It's only marginally higher energy than the 2.4 GhZ that your wireless router and mouse use.

      So unless this tech is using the kinds of power levels are radio tower dumps out, I doubt you're going to burn.

  • (Score: 2) by butthurt on Tuesday April 11 2017, @04:04PM (1 child)

    by butthurt (6141) on Tuesday April 11 2017, @04:04PM (#492320) Journal

    Oxygen attenuates 60 GHz signals, a property that is unique to the 60 GHz spectrum.

    -- []

    • (Score: 0) by Anonymous Coward on Tuesday April 11 2017, @04:19PM

      by Anonymous Coward on Tuesday April 11 2017, @04:19PM (#492332)

      Make the VR game be some sort of Mars thing. Run the game in a room with cold nitrogen and carbon dioxide. Players wear rebreathers to survive. High-end systems can even be low pressure, with players wearing pressure suits.

      Other options: Moon (just vacuum), World War I (nitrogen and chlorine), and bad coal mines (methane, hydrogen sulphide, hydrogen).

  • (Score: 2) by jmorris on Tuesday April 11 2017, @04:05PM

    by jmorris (4844) on Tuesday April 11 2017, @04:05PM (#492322)

    Ok, this solves the wire problem, but without the wire you need batteries. Lots of batteries. Why do you think Google pulled the plug on Glass?

    Longer term nobody is going to want to wear a pound of VR helmet. Even if it is just a passive receiver and display + sensors the power drain is going to be non-trivial. We really need something better than lithium batteries.

  • (Score: 1, Insightful) by Anonymous Coward on Tuesday April 11 2017, @04:11PM (8 children)

    by Anonymous Coward on Tuesday April 11 2017, @04:11PM (#492327)

    Just put the computer on the person. Then the cable only has to run down your back, to a fanny pack or backpack or similar. You could even put it into a gun or shield.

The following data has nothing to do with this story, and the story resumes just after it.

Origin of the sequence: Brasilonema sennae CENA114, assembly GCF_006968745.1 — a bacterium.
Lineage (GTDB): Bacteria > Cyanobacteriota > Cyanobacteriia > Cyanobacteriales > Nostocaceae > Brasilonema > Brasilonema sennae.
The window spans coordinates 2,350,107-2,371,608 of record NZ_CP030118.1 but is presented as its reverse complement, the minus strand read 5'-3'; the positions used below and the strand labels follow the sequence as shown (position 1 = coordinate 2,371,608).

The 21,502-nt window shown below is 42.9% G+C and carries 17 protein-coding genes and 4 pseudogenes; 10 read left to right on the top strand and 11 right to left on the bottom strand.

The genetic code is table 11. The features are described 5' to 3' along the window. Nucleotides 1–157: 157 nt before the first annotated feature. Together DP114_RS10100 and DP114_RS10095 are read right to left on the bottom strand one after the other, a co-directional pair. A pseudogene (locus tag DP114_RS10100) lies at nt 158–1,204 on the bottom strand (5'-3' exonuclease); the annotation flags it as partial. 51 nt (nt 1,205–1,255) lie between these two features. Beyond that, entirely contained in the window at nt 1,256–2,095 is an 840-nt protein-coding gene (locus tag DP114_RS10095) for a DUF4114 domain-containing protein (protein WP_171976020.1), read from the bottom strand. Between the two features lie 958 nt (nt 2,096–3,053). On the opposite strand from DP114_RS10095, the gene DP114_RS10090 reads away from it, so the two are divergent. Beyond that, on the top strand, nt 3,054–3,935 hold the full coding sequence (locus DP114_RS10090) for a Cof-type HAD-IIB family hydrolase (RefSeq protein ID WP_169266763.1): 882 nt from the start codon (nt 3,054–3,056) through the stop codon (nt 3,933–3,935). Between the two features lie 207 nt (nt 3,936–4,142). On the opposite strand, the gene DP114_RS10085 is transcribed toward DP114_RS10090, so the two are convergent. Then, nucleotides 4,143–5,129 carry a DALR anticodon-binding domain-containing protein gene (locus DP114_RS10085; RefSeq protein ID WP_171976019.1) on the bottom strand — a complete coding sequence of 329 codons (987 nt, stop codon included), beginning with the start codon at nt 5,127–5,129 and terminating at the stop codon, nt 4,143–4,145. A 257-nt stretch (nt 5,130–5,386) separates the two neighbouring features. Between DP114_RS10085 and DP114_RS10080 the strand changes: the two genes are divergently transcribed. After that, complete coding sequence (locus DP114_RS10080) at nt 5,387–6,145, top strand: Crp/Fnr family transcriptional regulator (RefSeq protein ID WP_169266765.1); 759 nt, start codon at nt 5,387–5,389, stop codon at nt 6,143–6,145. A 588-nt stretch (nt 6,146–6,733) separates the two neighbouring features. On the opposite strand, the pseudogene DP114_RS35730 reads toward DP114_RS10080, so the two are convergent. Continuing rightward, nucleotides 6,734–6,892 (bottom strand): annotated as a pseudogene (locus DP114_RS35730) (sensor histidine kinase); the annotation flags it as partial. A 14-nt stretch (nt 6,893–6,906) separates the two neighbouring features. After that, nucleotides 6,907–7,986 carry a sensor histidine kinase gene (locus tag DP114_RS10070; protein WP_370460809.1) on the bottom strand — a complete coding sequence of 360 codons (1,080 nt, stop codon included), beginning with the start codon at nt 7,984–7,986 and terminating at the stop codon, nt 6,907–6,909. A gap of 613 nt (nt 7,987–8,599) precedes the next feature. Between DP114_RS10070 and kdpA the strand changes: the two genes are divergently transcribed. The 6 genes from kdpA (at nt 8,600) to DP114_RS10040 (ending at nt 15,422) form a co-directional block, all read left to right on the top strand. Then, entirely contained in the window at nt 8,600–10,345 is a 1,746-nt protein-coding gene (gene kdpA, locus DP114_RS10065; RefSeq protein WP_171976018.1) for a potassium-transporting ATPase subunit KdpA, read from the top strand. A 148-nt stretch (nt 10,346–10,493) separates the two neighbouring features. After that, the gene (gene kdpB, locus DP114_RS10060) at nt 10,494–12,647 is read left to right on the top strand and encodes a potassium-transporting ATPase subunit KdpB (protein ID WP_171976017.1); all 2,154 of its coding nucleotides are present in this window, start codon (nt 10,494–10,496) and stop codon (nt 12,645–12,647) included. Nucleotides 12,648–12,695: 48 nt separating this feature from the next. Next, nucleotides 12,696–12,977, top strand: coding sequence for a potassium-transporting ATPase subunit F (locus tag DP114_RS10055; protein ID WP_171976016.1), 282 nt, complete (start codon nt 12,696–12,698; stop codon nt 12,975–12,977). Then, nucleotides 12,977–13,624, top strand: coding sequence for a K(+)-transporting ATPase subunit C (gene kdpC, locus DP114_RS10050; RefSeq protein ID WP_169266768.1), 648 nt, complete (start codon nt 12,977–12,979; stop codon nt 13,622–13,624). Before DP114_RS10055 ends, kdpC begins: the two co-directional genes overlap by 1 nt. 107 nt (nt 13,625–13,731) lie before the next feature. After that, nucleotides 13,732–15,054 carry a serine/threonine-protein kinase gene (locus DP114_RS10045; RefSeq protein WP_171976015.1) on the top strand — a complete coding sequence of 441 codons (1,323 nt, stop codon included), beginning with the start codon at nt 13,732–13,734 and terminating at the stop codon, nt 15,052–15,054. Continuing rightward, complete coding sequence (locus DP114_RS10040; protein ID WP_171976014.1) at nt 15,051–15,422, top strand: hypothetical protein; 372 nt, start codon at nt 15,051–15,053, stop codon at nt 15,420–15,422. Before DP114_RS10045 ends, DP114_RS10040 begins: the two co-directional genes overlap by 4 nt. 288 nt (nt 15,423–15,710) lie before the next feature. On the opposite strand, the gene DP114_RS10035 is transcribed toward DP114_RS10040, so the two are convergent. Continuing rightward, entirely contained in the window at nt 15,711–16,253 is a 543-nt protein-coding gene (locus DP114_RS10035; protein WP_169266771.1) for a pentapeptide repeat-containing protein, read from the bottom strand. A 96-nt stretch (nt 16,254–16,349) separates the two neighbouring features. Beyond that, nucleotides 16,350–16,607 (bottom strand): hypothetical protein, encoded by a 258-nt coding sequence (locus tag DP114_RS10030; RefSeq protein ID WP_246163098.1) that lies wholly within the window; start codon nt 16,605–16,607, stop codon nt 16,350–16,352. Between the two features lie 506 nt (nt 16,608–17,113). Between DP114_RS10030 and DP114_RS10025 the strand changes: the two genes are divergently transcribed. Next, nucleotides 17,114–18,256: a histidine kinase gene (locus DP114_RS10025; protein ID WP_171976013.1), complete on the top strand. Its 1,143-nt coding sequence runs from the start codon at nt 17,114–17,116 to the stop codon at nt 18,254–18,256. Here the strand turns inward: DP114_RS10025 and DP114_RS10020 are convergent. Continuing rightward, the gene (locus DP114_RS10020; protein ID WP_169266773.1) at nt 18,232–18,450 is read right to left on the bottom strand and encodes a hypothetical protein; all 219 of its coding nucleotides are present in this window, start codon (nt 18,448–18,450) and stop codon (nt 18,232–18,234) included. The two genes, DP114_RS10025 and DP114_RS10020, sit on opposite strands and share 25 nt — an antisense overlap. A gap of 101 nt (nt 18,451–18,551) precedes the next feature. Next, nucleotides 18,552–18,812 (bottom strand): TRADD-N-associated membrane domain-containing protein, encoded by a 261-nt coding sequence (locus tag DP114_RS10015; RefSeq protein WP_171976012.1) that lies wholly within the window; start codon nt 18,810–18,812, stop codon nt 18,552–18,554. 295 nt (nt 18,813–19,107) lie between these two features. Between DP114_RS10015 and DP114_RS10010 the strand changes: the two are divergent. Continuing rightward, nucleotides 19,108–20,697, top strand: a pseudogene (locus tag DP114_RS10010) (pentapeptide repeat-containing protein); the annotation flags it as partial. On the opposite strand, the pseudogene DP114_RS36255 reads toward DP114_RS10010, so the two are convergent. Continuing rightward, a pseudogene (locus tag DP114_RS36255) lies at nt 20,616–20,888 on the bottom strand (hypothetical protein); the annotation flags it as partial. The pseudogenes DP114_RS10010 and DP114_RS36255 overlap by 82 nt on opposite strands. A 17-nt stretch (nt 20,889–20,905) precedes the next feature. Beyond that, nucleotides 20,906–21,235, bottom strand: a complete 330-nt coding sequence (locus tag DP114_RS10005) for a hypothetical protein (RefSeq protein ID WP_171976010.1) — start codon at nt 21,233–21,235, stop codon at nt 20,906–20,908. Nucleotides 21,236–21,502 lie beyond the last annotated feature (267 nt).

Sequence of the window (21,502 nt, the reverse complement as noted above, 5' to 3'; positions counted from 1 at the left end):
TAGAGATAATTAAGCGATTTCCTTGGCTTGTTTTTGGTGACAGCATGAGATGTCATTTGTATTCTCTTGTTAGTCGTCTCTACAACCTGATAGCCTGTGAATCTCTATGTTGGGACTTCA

Optical is another choice, but really, just wear the computer.

    • (Score: 2) by takyon on Tuesday April 11 2017, @07:13PM (5 children)

      by takyon (881) <> on Tuesday April 11 2017, @07:13PM (#492406) Journal

      The computer adds to the weight and power consumption, although your backpack idea is a reality [].

      60 GHz is not so crazy []. It is the high frequency band used in 802.11ad [] (aka "WiGig"). It makes complete sense that your desktop would be in the same room as your VR headset.

      If you use the wireless/optical solution instead of the wearable computer, then you can put as much power as you want at the computer/workstation end. Multiple big GPUs, enthusiast CPUs, R7s, Xeons, whatever. The wearable computer would need to be limited to a low TDP and performance to extend battery life.

      [SIG] 10/28/2017: Soylent Upgrade v14 []
      • (Score: 1) by butthurt on Tuesday April 11 2017, @07:26PM (2 children)

        by butthurt (6141) on Tuesday April 11 2017, @07:26PM (#492410) Journal

        Combine it with this []? The turbines could provide air flow and could run a generator set to provide power.

        • (Score: 2) by takyon on Tuesday April 11 2017, @07:54PM (1 child)

          by takyon (881) <> on Tuesday April 11 2017, @07:54PM (#492419) Journal

          "How can we make jet packs more unsafe exciting for our customers?"

          "Trick them into thinking they're in a fantasy world!"

          "Brilliant! *sips whisky*"


          Oh wait, you're talking about a power generation scheme. Sounds loud as fuck, 0/10 immersion broken.

          [SIG] 10/28/2017: Soylent Upgrade v14 []
      • (Score: 0) by Anonymous Coward on Tuesday April 11 2017, @09:17PM (1 child)

        by Anonymous Coward on Tuesday April 11 2017, @09:17PM (#492463)

        You're still going to need serious batteries.

        Receiving at a high rate will cost you power. Decompressing will cost you too.

        Then there is the stuff you have in any case: light, pixels, etc. (shrinking the portion used by any computer)

    • (Score: 2) by Rivenaleem on Wednesday April 12 2017, @08:18AM (1 child)

      by Rivenaleem (3400) on Wednesday April 12 2017, @08:18AM (#492663)

      Ghostbusters VR!